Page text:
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Is the WTO TRIPS Agreement
valid and self-executing in Brazil?

Treaty Making Power under the 1988 Federal Constitution

According to the 1988 Brazilian Federal Constitution, (hereinafter the Constitution) the power to contract obligations with foreign nations is divided between two branches of the federal government, the executive and legislative branch.

  The authority of the executive branch is found in article 84, VIII, of the Constitution, empowering the President to enter into international treaties, conventions and acts, ad referendum of the Brazilian Congress. Thus, the authority of the executive branch to bind Brazil by treaty will always be subject to ratification, which  will only occur after the Brazilian Congress gives the Administration consent to deposit the instrument of ratification.

As per the legislative branch, both chambers of the legislature (House of Representatives and Senate) participate in the process that authorizes the executive branch to ratify any treaty.  Article 49, I, of the Constitution states that it is exclusively the power of Congress to conclusively resolve matters concerning  international acts, agreements or treaties involving charges or commitments against the nation.  Thus, with the exception of executive agreements, also common in Brazil, Congress has the last word on all international commitments.5

The Brazilian constitutional procedure to sign, ratify and implement a treaty can be explained, systematically, by using the TRIPS Agreement as an example (since it is an international agreement to which the country became a member in 1994).

As an annex of the Agreement Establishing The World Trade Organization (WTO Agreement), one of the documents of the Final Act Embodying the Results of the Uruguay Round of Multilateral Trade Negotiations (Marrakesh Agreement), the TRIPS Agreement, is perceived by Brazilian constitutional law as part of the treaty referred to as the WTO Agreement. As will be demonstrated herein, the “single undertaking” approach of the Uruguay Round has influenced the Brazilian legal system, and led to a consideration of the need for only one constitutional procedure to sign, ratify and implement it.

Before setting out the Brazilian mechanism by which it becomes bound by a treaty, it is important to note that nowadays several countries multiple systems of contracting international obligations with foreign nations. There is the “classic” approach of ratification and enactment, usually found in constitutions and used for treaties within the United Nations framework. There is also the “new” approach, used by many nations for treaties creating economic and commercial alliances and free trade zones. As an example, this “new approach” is used in the US and has been described by some authors as “fast track”. The European Union also uses a “new” practice for contracting such treaties.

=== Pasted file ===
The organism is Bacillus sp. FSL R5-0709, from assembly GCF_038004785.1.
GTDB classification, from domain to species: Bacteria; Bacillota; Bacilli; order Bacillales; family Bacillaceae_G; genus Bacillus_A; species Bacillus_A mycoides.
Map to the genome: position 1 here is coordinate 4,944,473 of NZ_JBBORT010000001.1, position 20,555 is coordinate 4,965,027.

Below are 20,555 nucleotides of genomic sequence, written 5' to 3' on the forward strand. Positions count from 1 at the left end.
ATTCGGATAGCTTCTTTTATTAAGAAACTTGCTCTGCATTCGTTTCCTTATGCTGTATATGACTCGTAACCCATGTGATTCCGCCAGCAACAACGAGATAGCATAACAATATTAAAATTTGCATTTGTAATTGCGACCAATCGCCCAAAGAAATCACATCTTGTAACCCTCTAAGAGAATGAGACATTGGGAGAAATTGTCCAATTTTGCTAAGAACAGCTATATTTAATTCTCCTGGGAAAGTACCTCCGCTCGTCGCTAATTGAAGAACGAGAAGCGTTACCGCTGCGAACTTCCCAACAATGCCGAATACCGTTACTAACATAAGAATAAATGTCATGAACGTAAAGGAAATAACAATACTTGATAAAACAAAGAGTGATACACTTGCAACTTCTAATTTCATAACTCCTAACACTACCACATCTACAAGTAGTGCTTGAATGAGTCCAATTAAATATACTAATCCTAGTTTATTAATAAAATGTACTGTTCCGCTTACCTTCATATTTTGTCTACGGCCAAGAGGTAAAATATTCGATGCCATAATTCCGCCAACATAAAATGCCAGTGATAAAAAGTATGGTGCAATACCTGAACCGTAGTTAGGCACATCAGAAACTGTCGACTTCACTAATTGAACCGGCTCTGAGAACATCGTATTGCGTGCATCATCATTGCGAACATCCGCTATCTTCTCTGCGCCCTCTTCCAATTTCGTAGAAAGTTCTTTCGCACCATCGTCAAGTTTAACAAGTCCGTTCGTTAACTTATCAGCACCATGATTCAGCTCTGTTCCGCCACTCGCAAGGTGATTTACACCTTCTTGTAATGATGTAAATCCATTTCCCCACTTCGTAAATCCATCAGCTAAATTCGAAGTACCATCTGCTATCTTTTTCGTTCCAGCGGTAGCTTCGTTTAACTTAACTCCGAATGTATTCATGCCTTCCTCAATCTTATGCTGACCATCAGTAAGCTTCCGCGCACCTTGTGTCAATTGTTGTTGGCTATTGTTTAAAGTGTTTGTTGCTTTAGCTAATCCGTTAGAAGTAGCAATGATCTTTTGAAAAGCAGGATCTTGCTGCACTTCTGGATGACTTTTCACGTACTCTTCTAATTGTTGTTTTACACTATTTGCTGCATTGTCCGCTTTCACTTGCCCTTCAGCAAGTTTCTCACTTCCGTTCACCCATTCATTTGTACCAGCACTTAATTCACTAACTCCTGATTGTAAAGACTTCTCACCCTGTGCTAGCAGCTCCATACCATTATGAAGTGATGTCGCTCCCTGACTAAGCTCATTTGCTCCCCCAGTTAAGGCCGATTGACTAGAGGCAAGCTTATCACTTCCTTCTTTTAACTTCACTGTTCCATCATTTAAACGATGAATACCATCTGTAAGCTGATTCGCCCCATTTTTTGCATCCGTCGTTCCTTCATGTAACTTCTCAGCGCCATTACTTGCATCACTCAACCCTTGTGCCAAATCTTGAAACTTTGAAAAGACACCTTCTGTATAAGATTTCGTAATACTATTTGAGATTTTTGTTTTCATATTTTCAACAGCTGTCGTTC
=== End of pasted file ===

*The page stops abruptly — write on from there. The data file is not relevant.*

However, the above distinction does not exist in Brazil. The country’s constitutional and administrative law and practice make no distinction between “classic” treaties, with ratification and enactment, and free trade zones or the GATT rounds and the WTO Agreement. In addition to the constitutional provisions already set out herein, there is no “fast track” or any other manner to contract international obligations. Therefore, the process described in the next paragraphs for the signature, ratification and implementation of the TRIPS Agreement by the country was the same process used for signature and ratification of all other international treaties to which Brazil is bound, for example, the Paris Convention6.

5 The only international agreements on intellectual property ever considered executive agreements are the ones between the Brazilian PTO and the WIPO for training of Brazilian public officials and examiners and the PCT regulations (but not the PCT treaty itself, which considered a treaty).

6 Brazil applied until 1992 the 1925 Hague text of the Paris Convention as domestic law, by presidential Executive order #19,056 of December 21, 1929, since only the administrative clauses of the Stockholm text had been enacted by means of presidential Executive order #75,572 of April 8, 1977. Brazil only enacted the full text of the Stockholm Revision in 1992 by presidential Executive order #635 of August 21, 1992. Presidential Executive order #1,263 of October 10, 1994, enacted the declaration of extension and republished the full text of the Portuguese translation of the Stockholm Revision in the Official Gazette of October 13, 1994.